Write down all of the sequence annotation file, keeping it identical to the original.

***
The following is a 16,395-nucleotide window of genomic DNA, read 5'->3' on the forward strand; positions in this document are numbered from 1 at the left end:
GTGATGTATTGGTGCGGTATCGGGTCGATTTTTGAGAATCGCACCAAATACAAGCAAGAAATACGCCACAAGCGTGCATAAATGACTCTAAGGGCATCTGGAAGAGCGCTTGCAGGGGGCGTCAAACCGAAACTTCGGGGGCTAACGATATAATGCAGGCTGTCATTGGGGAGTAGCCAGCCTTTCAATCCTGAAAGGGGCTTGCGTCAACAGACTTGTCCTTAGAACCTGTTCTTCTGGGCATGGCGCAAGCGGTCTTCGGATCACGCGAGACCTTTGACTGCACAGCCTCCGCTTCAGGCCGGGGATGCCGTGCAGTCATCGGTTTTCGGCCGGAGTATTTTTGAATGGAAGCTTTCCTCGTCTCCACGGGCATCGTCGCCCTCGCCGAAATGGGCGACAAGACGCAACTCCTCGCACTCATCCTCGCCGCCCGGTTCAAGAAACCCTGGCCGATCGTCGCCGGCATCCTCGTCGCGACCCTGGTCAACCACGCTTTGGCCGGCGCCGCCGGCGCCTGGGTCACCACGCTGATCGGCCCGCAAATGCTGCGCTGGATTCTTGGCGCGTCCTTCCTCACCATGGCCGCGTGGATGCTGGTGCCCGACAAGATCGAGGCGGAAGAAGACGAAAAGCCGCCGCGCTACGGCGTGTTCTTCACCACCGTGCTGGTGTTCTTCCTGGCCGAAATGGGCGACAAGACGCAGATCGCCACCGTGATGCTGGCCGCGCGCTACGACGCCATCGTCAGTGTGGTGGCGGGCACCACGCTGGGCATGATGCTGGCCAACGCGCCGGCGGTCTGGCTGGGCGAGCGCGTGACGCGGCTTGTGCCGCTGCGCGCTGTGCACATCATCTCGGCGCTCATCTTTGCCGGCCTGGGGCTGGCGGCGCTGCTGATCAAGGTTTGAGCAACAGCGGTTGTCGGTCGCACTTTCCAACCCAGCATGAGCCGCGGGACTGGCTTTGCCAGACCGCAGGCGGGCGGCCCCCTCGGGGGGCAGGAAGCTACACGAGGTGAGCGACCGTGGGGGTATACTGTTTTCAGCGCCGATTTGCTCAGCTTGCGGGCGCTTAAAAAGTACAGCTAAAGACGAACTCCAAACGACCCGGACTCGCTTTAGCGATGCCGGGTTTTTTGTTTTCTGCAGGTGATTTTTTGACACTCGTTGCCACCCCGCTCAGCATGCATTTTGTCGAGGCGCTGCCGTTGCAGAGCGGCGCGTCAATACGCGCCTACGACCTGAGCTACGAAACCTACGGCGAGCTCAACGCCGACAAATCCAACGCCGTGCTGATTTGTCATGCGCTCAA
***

The following is a 16,395-nucleotide window of genomic DNA, read 5'->3' on the forward strand; positions in this document are numbered from 1 at the left end:
GTGATGTATTGGTGCGGTATCGGGTCGATTTTTGAGAATCGCACCAAATACAAGCAAGAAATACGCCACAAGCGTGCATAAATGACTCTAAGGGCATCTGGAAGAGCGCTTGCAGGGGGCGTCAAACCGAAACTTCGGGGGCTAACGATATAATGCAGGCTGTCATTGGGGAGTAGCCAGCCTTTCAATCCTGAAAGGGGCTTGCGTCAACAGACTTGTCCTTAGAACCTGTTCTTCTGGGCATGGCGCAAGCGGTCTTCGGATCACGCGAGACCTTTGACTGCACAGCCTCCGCTTCAGGCCGGGGATGCCGTGCAGTCATCGGTTTTCGGCCGGAGTATTTTTGAATGGAAGCTTTCCTCGTCTCCACGGGCATCGTCGCCCTCGCCGAAATGGGCGACAAGACGCAACTCCTCGCACTCATCCTCGCCGCCCGGTTCAAGAAACCCTGGCCGATCGTCGCCGGCATCCTCGTCGCGACCCTGGTCAACCACGCTTTGGCCGGCGCCGCCGGCGCCTGGGTCACCACGCTGATCGGCCCGCAAATGCTGCGCTGGATTCTTGGCGCGTCCTTCCTCACCATGGCCGCGTGGATGCTGGTGCCCGACAAGATCGAGGCGGAAGAAGACGAAAAGCCGCCGCGCTACGGCGTGTTCTTCACCACCGTGCTGGTGTTCTTCCTGGCCGAAATGGGCGACAAGACGCAGATCGCCACCGTGATGCTGGCCGCGCGCTACGACGCCATCGTCAGTGTGGTGGCGGGCACCACGCTGGGCATGATGCTGGCCAACGCGCCGGCGGTCTGGCTGGGCGAGCGCGTGACGCGGCTTGTGCCGCTGCGCGCTGTGCACATCATCTCGGCGCTCATCTTTGCCGGCCTGGGGCTGGCGGCGCTGCTGATCAAGGTTTGAGCAACAGCGGTTGTCGGTCGCACTTTCCAACCCAGCATGAGCCGCGGGACTGGCTTTGCCAGACCGCAGGCGGGCGGCCCCCTCGGGGGGCAGGAAGCTACACGAGGTGAGCGACCGTGGGGGTATACTGTTTTCAGCGCCGATTTGCTCAGCTTGCGGGCGCTTAAAAAGTACAGCTAAAGACGAACTCCAAACGACCCGGACTCGCTTTAGCGATGCCGGGTTTTTTGTTTTCTGCAGGTGATTTTTTGACACTCGTTGCCACCCCGCTCAGCATGCATTTTGTCGAGGCGCTGCCGTTGCAGAGCGGCGCGTCAATACGCGCCTACGACCTGAGCTACGAAACCTACGGCGAGCTCAACGCCGACAAATCCAACGCCGTGCTGATTTGTCATGCGCTCAA